Monday, October 25, 2021

Saints Andrew Kim Taegon, Paul Chong Hasang and Companions – Feast Day – September 20

Saints Andrew Kim Taegon, Priest, and Paul Chong Hasang, and Companions, Martyrs is the Patron Saint of Korean Clergy

Saints Andrew Kim Taegon, Priest, and Paul Chong Hasang, and Companions, Martyrs Date of Birth, Country of Birth, Profession, Place of Work, Date of Death, Place of Death, Beatification Date, Canonization Date, Matrimony/Holy Orders, Priests who became Saints

Saints Andrew Kim Taegon, Paul Chong Hasang and Companions Biography
Martyrs of Korea - Saints Andrew Kim Tae-gŏn, Priest, and Paul Chŏng Ha-sang, and Companions, Martyrs
Martyrs of Korea – Saints Andrew Kim Tae-gŏn, Priest, and Paul Chŏng Ha-sang, and Companions, Martyrs
Date of Birth Saints Andrew Kim Taegon was born on August 21, 1821 and Paul Chong Hasang was born on 1794
Place of Birth Korea, South in Asia
Profession Saint Andrew Kim Taegon was the first Korean Catholic priest and Paul Chong Hasang was a servant of a government interpreter
Place of Work Seoul, South Korea
Date of Death Saint Paul Chong Hasang died on September 22, 1839 and Saint Andrew Kim Taegon died on September 16, 1846
Place of Death Saint Andrew Kim Taegon died at Han River, Hanseong, Joseon (now Seoul, South Korea)
Feast Day September 20
Beatification By Saint Andrew Kim Taegon was beatified in 1925
Canonization By Pope John Paul II on 6 May 1984
Patron Saint of Korean Clergy

Saints Andrew Kim Taegon, Priest, and Paul Chong Hasang, and Companions, Martyrs Short life History

Saint Andrew Kim Taegon

Saint Andrew Kim Taegon was the first Korean-born Catholic priest and is the patron saint of Korea. In the late 18th century, Roman Catholicism began to take root slowly in Korea and was introduced by scholars who visited China and brought back Western books translated into Chinese.

In 1836 Korea saw its first consecrated missionaries (members of the Paris Foreign Missions Society) arrive, only to find out that the people there were already practicing Korean Catholics.

Born of yangban, Kim’s parents were converts and his father was subsequently martyred for practising Christianity, a prohibited activity in heavily Confucian Korea. After being baptized at age 15, Kim studied at a seminary in the Portuguese colony of Macau.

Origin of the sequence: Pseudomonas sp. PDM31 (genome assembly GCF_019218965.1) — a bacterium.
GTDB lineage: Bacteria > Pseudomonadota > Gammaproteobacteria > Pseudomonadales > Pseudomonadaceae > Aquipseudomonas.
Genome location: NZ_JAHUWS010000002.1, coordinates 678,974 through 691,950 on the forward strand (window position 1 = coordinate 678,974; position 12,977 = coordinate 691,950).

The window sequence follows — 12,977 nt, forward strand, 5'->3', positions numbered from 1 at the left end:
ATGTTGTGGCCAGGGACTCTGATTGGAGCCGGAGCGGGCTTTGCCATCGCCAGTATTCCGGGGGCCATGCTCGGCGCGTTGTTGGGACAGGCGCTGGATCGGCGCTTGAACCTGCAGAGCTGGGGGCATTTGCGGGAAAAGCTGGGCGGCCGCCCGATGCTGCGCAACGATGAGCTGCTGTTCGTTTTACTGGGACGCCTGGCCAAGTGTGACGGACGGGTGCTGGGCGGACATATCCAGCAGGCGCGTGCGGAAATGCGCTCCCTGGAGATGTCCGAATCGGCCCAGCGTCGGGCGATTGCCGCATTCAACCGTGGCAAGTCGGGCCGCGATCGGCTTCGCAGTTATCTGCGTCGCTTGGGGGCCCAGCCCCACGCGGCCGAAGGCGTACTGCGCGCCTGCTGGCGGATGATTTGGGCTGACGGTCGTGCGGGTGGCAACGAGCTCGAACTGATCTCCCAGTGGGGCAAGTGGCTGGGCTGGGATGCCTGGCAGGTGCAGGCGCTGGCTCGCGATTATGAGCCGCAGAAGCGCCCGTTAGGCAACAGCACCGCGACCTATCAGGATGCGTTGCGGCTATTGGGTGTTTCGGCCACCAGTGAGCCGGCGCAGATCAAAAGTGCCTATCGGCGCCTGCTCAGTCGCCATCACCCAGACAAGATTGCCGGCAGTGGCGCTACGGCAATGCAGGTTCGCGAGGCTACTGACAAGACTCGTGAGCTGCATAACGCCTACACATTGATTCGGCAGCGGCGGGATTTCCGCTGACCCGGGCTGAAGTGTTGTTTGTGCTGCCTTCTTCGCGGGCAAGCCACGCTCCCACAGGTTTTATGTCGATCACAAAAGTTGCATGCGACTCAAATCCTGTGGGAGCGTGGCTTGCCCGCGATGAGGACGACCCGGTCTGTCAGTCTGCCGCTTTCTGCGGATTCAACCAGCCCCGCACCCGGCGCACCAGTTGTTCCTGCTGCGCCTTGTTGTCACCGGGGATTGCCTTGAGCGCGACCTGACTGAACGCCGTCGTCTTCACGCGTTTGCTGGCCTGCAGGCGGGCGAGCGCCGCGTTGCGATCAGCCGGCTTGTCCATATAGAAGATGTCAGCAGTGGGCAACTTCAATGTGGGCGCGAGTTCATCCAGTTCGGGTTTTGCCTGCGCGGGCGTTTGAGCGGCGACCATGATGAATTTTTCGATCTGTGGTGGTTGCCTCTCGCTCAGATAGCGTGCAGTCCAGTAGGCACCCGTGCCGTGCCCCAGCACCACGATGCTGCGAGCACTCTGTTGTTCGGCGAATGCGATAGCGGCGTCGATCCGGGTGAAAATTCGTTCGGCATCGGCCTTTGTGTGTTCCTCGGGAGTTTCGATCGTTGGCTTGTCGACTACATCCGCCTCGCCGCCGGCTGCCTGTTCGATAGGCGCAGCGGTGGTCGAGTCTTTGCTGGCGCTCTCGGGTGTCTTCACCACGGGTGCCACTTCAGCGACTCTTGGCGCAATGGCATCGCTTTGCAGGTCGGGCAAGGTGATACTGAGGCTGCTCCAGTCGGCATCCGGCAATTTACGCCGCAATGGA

He also spent time in study at Lolomboy, Bocaue, Bulacan, Philippines, where today he is also venerated. He was ordained a priest in Shanghai after nine years (1844) by the French bishop Jean-Joseph-Jean-Baptiste Ferréol.

He then returned to Korea to preach and evangelize. During the Joseon Dynasty, Christianity was suppressed and many Christians were persecuted and executed. Catholics had to covertly practice their faith.

Kim was one of several thousand Christians who were executed during this time. In 1846, at the age of 25, he was tortured and beheaded near Seoul on the Han River.

Paul Chong Hasang

Saint Paul Chong Hasang was one of the Korean Martyrs. His feast day is September 22, and he is also venerated along with the rest of the 103 Korean martyrs on September 20.

He was the son of the martyr Augustine Jeong Yak-Jong and a nephew of noted philosopher John Jeong Yak-Yong, who were among the first converts of Korea, who wrote the first catechism for the Roman Catholic Church in Korea (entitled “Jugyo Yoji”).

When Yakjong was martyred with Hasang’s older brother, Yakjong’s wife and the remaining children were spared and went into a rural place; Hasang was seven years old.

When he grew up, Hasang chose to become a servant of a government interpreter; this enabled him to travel to Beijing multiple times, where he entreated the bishop of Beijing to send priests to Korea, and wrote to Pope Gregory XVI via the bishop of Beijing requesting the establishment of a diocese in Korea. This happened in 1825.

Some years later, Bishop Laurent-Marie-Joseph Imbert and two priests were sent. The bishop found Hasang to be talented, zealous, and virtuous; he taught him Latin and theology, and was about to ordain him when a persecution broke out.

Hasang was captured and gave the judge a written statement defending Catholicism. The judge, after reading it, said, “You are right in what you have written; but the king forbids this religion, it is your duty to renounce it.” Hasang replied, “I have told you that I am a Christian, and will be one until my death.”

After this Hasang went through a series of tortures in which his countenance remained tranquil. Finally, he was bound to a cross on a cart and cheerfully met his death, at the age of 45.

The Korean Martyrs are commemorated by the Roman Catholic Church with a memorial on 20 September. 103 of them, including Hasang, were canonized by Pope John Paul II in 1984.

Today’s Catholic Quote:

“This is my last hour of life, listen to me attentively: if I have held communication with foreigners, it has been for my religion and for my God. It is for Him that I die. My immortal life is on the point of beginning. Become Christians if you wish to be happy after death, because God has eternal chastisements in store for those who have refused to know Him.

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